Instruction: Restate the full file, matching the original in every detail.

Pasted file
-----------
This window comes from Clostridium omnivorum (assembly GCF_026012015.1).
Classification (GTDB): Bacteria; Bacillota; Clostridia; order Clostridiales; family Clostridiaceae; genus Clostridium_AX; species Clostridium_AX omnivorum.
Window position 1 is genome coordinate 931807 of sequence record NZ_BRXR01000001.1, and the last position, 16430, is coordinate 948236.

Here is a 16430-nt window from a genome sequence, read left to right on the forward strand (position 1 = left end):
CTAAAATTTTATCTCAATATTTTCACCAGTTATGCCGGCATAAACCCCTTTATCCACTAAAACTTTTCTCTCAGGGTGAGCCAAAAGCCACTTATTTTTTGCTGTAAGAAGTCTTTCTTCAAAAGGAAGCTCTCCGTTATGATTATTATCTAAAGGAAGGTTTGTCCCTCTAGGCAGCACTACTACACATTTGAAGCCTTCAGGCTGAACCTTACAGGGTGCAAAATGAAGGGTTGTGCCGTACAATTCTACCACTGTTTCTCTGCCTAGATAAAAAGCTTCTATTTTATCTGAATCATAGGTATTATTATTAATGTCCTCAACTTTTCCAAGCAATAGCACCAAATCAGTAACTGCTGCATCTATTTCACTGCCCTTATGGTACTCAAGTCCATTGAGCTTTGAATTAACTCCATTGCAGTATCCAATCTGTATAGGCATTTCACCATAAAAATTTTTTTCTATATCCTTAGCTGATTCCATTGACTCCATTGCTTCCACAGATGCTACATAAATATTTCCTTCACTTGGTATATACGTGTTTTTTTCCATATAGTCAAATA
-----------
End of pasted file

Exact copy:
This window comes from Clostridium omnivorum (assembly GCF_026012015.1).
Classification (GTDB): Bacteria; Bacillota; Clostridia; order Clostridiales; family Clostridiaceae; genus Clostridium_AX; species Clostridium_AX omnivorum.
Window position 1 is genome coordinate 931807 of sequence record NZ_BRXR01000001.1, and the last position, 16430, is coordinate 948236.

Here is a 16430-nt window from a genome sequence, read left to right on the forward strand (position 1 = left end):
CTAAAATTTTATCTCAATATTTTCACCAGTTATGCCGGCATAAACCCCTTTATCCACTAAAACTTTTCTCTCAGGGTGAGCCAAAAGCCACTTATTTTTTGCTGTAAGAAGTCTTTCTTCAAAAGGAAGCTCTCCGTTATGATTATTATCTAAAGGAAGGTTTGTCCCTCTAGGCAGCACTACTACACATTTGAAGCCTTCAGGCTGAACCTTACAGGGTGCAAAATGAAGGGTTGTGCCGTACAATTCTACCACTGTTTCTCTGCCTAGATAAAAAGCTTCTATTTTATCTGAATCATAGGTATTATTATTAATGTCCTCAACTTTTCCAAGCAATAGCACCAAATCAGTAACTGCTGCATCTATTTCACTGCCCTTATGGTACTCAAGTCCATTGAGCTTTGAATTAACTCCATTGCAGTATCCAATCTGTATAGGCATTTCACCATAAAAATTTTTTTCTATATCCTTAGCTGATTCCATTGACTCCATTGCTTCCACAGATGCTACATAAATATTTCCTTCACTTGGTATATACGTGTTTTTTTCCATATAGTCAAATA